The Sixers are a tax-paying team, which means that they can absorb up to 125 percent of Simmons’ contract value plus $100,000 in a trade, without adding more players to the mix. Philly also has plenty of young players under small contracts that could be used to balance a trade.
To match Simmons’ $33 million contract for next season, the Kings would have to trade away a minimum of $24.65 million in salary and a maximum of $41.35 million. Those are huge numbers, but basically, a swap of Hield ($22.8 million) and Bagley ($11.3 million) is nearly a perfect match for Simmons’ contract. The Kings also have Delon Wright ($8.5 million) that could work instead of Bagley or even in addition to the package of Hield and Bagley, if the Sixers throw in an additional young player.
Philadelphia is currently on the hook for Simmons’ $144.6 million over the next four years. That’s a lot of money for a player averaging 14.3 points, 7.2 rebounds and 6.9 assists, but his defensive prowess and ability to play multiple positions brings additional value.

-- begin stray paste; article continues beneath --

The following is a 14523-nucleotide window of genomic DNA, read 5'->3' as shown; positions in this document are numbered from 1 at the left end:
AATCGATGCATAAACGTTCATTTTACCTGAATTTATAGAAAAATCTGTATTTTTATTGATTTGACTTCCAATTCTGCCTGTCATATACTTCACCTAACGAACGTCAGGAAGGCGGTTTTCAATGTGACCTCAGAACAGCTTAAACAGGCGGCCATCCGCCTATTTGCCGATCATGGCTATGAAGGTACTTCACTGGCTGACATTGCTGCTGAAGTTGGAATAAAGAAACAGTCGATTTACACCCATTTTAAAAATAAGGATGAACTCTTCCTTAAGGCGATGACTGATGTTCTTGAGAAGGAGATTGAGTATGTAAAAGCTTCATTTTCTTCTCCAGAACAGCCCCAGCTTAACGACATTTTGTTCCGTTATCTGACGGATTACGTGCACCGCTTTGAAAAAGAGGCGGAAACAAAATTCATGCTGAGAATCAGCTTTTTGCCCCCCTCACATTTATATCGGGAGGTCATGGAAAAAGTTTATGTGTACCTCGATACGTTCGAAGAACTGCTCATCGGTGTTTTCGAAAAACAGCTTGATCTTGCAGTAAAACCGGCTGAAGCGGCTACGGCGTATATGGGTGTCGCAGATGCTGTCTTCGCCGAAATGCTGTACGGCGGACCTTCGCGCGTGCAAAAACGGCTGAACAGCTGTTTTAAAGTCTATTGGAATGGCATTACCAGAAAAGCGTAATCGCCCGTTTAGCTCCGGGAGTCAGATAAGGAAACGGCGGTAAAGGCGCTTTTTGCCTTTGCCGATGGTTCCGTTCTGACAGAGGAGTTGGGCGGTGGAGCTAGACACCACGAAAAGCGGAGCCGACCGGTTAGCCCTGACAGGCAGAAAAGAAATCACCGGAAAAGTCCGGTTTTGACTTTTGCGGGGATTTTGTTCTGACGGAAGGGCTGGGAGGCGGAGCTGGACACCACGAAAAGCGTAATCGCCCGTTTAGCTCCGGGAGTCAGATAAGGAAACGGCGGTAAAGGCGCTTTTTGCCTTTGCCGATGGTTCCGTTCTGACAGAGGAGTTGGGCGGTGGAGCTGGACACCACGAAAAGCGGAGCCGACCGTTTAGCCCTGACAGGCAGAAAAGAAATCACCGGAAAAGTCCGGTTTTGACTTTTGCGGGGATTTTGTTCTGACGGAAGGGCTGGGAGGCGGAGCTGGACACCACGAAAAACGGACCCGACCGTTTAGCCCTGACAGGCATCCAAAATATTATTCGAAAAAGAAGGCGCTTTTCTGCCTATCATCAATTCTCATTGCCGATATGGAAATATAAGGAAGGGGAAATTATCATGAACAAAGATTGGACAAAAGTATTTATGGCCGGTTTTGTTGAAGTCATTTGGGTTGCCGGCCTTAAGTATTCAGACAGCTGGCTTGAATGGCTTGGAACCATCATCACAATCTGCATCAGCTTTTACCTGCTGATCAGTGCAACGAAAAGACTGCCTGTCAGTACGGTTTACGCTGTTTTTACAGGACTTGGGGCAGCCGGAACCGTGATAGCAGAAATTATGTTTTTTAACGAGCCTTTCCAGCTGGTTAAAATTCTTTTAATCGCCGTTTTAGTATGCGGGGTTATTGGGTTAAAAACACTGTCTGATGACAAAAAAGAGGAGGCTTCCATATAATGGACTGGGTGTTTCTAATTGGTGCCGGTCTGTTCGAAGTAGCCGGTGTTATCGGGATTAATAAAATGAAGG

Best trade for Kings
There are plenty of ways to design a trade with the Sixers if you are Sacramento, all of which save Philly’s salary cap long term. In a best-case scenario, the Kings trade Hield, Bagley and Wright, along with a lottery-protected 2022 first-round pick that becomes two 2022 second-rounders if not conveyed.
In this construct, the Kings lose plenty of scoring, but Hield is already in danger of losing his job to Haliburton, Bagley needs a fresh start and Wright would be an extra piece with Fox, Haliburton and Simmons all capable of manning the point. This deal would also save Sacramento enough money to put in a competitive free-agent offer for starting center Richaun Holmes.